Google Classroom? Not Yet.

I have taken time to get acquainted with Google Classroom. It is a solid base to start from, but it lacks some needed features already present in other Course Management Systems (CMS).

Google Classroom is, not surprisingly, tightly integrated with Google Docs, Google Drive, and Gmail. An assignment can be saved in the teacher’s Google Drive and automatically saved in the correct class folder of the student’s Google Drive. A student may opt-in for emails about assignments or announcements. Students use Google Docs to complete assignments and then submit them back to Google Classroom to be graded by the teacher. The teacher can offer feedback on the assignment and include a grade. There are APIs already available for 3rd party apps. These are all solid features.

There is, however, plenty of room to grow. Google Calendar is oddly missing. There is an option to integrate YouTube videos, however many districts block YouTube. There is no way to test students, which is a huge drawback comparative to other CMS. The timing could have been a little sooner to give teachers some time to ready their Google Classroom before school started.

All in all, Google Classroom is a good start. With the power of Google behind Google Classroom, it will get better. I think it is a good entry point for teachers who are comfortable with the Google universe and are looking to get their feet wet with a paperless classroom. Teachers looking to for more will quickly outgrow Google Classroom.

If you are really looking to get started with a paperless classroom, look elsewhere for now.

Online Interactive Notebooks

I have already showed you how I use Google Sites to keep track of my own personal learning in Notetaking in Professional Development.  Now I’d like to share how last school year I started using Google Sites as a replacement for Interactive Notebooks.  I worked in a Disciplinary Alternative Education Placement (DAEP) campus.  I had the luxury of a 1 to 1 classroom and students were enrolled in my classroom for a maximum of 18 weeks.  Teachers at the student’s home campus usually did not send the student’s Interactive Notebook with them when they were enrolled at the DAEP, so I started using Google Sites.  As a bonus, when the students went back to their home campus, all of their work was online and accessible by them and their teachers.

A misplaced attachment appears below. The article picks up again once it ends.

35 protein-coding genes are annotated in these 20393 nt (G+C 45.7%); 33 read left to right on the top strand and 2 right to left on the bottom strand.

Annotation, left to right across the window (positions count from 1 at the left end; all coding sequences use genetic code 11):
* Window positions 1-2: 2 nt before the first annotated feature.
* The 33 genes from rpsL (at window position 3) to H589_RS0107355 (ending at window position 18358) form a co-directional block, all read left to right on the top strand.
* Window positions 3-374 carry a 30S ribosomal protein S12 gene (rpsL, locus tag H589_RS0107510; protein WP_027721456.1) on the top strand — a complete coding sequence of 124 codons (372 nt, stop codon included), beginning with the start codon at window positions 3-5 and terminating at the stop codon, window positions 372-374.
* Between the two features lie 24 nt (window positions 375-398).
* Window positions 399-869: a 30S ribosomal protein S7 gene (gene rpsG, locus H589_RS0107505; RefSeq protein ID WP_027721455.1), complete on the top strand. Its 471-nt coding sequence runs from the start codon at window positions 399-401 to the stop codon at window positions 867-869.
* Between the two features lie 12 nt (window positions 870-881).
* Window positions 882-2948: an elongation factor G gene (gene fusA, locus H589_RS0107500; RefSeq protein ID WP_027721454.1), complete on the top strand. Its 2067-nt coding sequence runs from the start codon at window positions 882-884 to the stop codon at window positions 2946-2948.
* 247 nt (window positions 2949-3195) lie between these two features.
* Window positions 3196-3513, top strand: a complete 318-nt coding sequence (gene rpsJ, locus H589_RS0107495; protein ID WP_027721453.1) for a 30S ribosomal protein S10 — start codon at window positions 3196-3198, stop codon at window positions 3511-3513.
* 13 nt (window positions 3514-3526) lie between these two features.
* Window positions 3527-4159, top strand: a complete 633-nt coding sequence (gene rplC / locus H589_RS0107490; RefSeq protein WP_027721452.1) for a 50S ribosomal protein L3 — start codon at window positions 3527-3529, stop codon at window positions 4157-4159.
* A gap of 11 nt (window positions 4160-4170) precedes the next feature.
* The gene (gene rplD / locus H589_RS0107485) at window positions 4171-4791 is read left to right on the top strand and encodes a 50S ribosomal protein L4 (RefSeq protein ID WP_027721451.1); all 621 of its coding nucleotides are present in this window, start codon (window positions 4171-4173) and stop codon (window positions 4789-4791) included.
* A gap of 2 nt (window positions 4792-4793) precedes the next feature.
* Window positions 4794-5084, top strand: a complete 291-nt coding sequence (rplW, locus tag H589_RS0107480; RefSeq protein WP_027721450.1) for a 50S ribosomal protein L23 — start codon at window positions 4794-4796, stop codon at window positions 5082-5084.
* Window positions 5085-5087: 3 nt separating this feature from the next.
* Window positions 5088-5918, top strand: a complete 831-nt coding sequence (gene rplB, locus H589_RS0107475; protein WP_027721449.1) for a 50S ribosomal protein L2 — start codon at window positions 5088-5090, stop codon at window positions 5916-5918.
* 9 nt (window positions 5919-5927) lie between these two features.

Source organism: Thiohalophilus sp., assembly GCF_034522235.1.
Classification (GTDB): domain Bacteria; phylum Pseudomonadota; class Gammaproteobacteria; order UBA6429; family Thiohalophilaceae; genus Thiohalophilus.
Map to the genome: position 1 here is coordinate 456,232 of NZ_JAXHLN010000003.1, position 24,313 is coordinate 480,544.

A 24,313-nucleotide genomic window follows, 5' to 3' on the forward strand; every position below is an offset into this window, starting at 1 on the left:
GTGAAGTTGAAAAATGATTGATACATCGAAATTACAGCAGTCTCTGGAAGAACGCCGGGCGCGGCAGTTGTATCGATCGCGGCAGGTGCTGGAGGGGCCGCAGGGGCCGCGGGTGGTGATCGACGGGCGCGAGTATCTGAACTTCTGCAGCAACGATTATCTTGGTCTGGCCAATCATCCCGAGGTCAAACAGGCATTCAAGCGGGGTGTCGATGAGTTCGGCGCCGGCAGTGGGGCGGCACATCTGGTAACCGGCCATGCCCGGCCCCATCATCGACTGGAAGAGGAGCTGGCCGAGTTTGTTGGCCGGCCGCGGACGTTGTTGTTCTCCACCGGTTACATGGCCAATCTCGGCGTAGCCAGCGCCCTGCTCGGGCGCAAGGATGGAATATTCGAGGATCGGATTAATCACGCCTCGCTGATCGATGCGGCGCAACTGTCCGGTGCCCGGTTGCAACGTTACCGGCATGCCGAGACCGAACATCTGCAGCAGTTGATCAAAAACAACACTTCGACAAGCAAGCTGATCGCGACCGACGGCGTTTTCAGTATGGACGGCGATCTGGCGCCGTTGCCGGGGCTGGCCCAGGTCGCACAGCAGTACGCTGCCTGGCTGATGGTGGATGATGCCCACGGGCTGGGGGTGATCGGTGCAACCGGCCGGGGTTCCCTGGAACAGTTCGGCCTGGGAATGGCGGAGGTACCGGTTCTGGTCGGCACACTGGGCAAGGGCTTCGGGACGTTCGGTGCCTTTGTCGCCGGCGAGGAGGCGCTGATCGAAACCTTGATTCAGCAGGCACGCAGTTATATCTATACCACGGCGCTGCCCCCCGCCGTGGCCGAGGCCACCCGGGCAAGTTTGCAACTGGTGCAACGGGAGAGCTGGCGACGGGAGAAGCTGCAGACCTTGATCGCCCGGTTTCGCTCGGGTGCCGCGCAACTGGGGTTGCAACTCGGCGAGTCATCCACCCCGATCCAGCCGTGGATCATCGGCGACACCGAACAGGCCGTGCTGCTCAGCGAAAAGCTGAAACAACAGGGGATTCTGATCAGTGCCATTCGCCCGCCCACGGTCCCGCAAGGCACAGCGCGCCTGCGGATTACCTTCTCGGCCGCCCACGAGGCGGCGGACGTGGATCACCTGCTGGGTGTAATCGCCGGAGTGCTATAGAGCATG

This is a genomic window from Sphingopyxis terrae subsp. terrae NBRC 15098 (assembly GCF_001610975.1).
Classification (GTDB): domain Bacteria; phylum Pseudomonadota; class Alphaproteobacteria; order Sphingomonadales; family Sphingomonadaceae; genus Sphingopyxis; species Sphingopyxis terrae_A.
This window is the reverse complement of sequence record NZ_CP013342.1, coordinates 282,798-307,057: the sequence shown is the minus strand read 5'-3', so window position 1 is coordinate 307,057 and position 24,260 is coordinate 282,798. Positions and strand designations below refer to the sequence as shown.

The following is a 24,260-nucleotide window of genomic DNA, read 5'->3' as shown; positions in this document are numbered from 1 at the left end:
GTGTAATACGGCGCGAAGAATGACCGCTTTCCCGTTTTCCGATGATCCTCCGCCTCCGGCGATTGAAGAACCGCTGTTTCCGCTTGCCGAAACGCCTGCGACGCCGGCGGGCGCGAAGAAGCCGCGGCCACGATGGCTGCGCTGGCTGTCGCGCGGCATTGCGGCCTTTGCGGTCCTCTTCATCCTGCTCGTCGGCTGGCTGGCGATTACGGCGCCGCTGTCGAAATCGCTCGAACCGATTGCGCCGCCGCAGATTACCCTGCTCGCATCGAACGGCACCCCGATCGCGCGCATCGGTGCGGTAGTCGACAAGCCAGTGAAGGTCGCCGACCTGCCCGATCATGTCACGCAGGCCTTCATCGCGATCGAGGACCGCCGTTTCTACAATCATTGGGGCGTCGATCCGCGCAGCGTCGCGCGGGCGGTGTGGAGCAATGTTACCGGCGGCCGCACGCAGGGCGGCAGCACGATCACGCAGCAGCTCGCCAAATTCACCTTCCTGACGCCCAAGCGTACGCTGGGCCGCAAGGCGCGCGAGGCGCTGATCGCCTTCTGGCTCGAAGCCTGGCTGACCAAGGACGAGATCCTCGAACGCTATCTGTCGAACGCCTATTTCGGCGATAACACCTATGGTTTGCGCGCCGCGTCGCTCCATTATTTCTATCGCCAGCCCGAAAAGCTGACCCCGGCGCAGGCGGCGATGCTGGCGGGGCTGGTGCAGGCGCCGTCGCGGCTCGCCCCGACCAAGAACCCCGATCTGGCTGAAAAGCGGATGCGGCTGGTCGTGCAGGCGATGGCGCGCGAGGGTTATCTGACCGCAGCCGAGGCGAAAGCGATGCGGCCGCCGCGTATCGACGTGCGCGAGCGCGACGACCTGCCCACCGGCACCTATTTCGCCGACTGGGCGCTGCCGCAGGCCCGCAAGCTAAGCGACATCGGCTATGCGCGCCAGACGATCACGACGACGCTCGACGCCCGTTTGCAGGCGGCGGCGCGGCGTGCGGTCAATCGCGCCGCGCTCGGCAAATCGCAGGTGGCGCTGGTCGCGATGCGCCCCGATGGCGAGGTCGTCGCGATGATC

Here is a link to the template I use for my 8th Grade Science students.   https://sites.google.com/a/mesquiteisd.org/8th-grade-science/home

I have my students use this as a template for their own Google Site.  You can see that it is also an outline of everything they will be learning this school year.  Each unit represents a six-weeks grading period.  Students like this because it lets them know where we will be going this year.  Parents love it because they know exactly what their students are working on in class and can check on their student’s Google Site to see what they have done in class.

Please leave comments:

How have you used Google Sites with your students?  Do the students like it?  What about the parents?  How do you keep up with all of the student sites?

Note Taking During Professional Development

Staff Development before school starts is just around the corner.  I want to share a great way to take notes and keep them for yourself or to share instantly.  I’ve been using Google Sites.  Hopefully your school started using Google Apps before Google started charging for it.  Here’s how I do it.

I setup a new site for each development I attend.  So for example, let’s say I’m attending a class on Underwater Basket Weaving.  I go to my Google Sites, which for most of you will be http://sites.google.com

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